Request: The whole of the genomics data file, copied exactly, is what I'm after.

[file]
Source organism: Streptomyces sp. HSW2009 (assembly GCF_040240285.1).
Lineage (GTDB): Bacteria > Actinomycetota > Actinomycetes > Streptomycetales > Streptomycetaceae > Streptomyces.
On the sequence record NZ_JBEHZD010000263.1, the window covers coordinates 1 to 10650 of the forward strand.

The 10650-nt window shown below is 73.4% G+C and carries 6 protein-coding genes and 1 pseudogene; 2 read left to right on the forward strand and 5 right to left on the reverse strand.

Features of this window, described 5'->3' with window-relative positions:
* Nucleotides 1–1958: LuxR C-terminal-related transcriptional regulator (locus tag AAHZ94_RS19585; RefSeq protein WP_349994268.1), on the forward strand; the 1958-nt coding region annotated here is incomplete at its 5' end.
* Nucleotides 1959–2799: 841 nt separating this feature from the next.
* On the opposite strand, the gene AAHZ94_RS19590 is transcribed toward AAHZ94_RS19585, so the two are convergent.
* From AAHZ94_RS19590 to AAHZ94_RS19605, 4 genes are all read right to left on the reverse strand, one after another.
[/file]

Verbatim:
Source organism: Streptomyces sp. HSW2009 (assembly GCF_040240285.1).
Lineage (GTDB): Bacteria > Actinomycetota > Actinomycetes > Streptomycetales > Streptomycetaceae > Streptomyces.
On the sequence record NZ_JBEHZD010000263.1, the window covers coordinates 1 to 10650 of the forward strand.

The 10650-nt window shown below is 73.4% G+C and carries 6 protein-coding genes and 1 pseudogene; 2 read left to right on the forward strand and 5 right to left on the reverse strand.

Features of this window, described 5'->3' with window-relative positions:
* Nucleotides 1–1958: LuxR C-terminal-related transcriptional regulator (locus tag AAHZ94_RS19585; RefSeq protein WP_349994268.1), on the forward strand; the 1958-nt coding region annotated here is incomplete at its 5' end.
* Nucleotides 1959–2799: 841 nt separating this feature from the next.
* On the opposite strand, the gene AAHZ94_RS19590 is transcribed toward AAHZ94_RS19585, so the two are convergent.
* From AAHZ94_RS19590 to AAHZ94_RS19605, 4 genes are all read right to left on the reverse strand, one after another.